I guess that is the other thing…I am hoping the Chief keeps the look it has. I mean there can be plenty of other Indian models to make design changes to, however, the Chief has been the alternative to a Roadkings since the Indian & HD started. Neither changed their looks much, just the inner workings & better parts to make the bike run.

    I do not see a Chief as a HD Clone because even the current Chiefs still have the look of the classic Chiefs.

  23. 23 nicker Feb 22nd, 2012 at 8:53 pm

    “…people all over the world who are tired of the void of true American performance motorcycles…”

    Don’t know way “the world” would be waiting for an American performance bike when there are so many good performance bikes out there already.

    Moreover, the world wide market for nostalgia still seems to work in favor of HD. So what’s the business case for trying to go head to head with the market leaders who already have a head start in that area….???

    Even Triumph recognizes there is a market play for nostalgia and so they offer a vertical twin along with their successful line of road rockets.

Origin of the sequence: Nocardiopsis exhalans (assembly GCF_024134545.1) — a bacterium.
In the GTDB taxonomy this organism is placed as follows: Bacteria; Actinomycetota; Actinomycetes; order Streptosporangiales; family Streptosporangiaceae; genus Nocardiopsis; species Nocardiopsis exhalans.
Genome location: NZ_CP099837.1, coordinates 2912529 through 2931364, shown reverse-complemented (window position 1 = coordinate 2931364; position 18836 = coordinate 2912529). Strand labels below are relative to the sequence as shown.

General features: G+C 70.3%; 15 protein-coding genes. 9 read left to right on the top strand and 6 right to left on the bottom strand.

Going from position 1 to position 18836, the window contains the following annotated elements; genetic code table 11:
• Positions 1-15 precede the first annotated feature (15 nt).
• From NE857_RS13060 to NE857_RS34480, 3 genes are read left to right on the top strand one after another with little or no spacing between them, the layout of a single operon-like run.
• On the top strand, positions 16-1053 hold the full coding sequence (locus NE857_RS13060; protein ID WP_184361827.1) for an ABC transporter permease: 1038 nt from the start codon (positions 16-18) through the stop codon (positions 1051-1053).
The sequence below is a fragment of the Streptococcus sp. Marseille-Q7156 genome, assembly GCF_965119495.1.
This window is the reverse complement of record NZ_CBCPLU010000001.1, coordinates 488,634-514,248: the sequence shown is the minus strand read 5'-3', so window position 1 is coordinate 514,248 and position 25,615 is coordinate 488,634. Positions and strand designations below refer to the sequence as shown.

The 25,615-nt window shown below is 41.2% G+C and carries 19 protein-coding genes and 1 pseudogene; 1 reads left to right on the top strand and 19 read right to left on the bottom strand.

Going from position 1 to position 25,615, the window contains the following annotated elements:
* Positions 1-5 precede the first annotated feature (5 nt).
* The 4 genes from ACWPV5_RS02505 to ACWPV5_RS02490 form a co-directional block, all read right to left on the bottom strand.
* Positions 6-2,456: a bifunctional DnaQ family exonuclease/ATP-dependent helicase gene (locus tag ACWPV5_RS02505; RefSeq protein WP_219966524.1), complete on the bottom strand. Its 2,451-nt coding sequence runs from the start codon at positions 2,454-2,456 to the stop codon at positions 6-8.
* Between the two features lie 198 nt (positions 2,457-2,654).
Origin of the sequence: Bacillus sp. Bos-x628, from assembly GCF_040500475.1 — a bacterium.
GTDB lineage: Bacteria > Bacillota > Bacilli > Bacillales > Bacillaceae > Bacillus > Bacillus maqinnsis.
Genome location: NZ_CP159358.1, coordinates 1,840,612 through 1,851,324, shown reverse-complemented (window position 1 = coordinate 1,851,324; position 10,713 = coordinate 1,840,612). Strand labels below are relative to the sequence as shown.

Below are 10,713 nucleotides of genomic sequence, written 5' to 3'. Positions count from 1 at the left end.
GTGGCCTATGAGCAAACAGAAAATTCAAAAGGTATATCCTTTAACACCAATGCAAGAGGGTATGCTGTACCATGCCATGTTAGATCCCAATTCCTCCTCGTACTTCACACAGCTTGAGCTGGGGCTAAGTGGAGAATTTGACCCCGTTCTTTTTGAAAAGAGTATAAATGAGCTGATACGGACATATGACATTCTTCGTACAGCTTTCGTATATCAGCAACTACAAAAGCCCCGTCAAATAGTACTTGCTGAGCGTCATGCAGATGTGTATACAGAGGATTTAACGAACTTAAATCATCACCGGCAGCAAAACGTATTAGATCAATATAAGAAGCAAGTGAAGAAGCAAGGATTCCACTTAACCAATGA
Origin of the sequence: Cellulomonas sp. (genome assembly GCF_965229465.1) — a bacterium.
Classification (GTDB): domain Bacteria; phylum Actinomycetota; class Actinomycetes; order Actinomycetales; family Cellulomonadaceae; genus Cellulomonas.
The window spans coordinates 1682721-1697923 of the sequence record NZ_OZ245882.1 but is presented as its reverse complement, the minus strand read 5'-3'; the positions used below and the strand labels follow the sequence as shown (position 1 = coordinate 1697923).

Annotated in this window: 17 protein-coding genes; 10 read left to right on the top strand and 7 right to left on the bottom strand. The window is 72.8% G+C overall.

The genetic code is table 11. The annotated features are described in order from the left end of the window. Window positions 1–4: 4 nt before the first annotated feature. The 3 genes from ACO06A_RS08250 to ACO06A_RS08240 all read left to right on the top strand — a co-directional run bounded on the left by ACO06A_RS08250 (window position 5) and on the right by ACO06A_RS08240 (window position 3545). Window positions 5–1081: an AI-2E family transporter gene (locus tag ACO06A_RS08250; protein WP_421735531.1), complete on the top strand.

The type of R&D $s it takes to field a Desmo-headed, world killing v-twin is gonna be damned hard to come by in this economy. And if your not going for a world-killer, why bother….???

    HD already tried the performance engineering strategy with the V-rod. A nice scooter that didn’t get them much of a ROI. And how long would a road going XR750 live in civilian hands…???

    Simply don’t think a HD super-sport roadster is in the cards..


  24. 24 Luis Feb 22nd, 2012 at 11:51 pm

    @Robert. Great examples. The B-king was a sweet bike no one seemed to want.

  25. 25 BobS Feb 23rd, 2012 at 9:45 am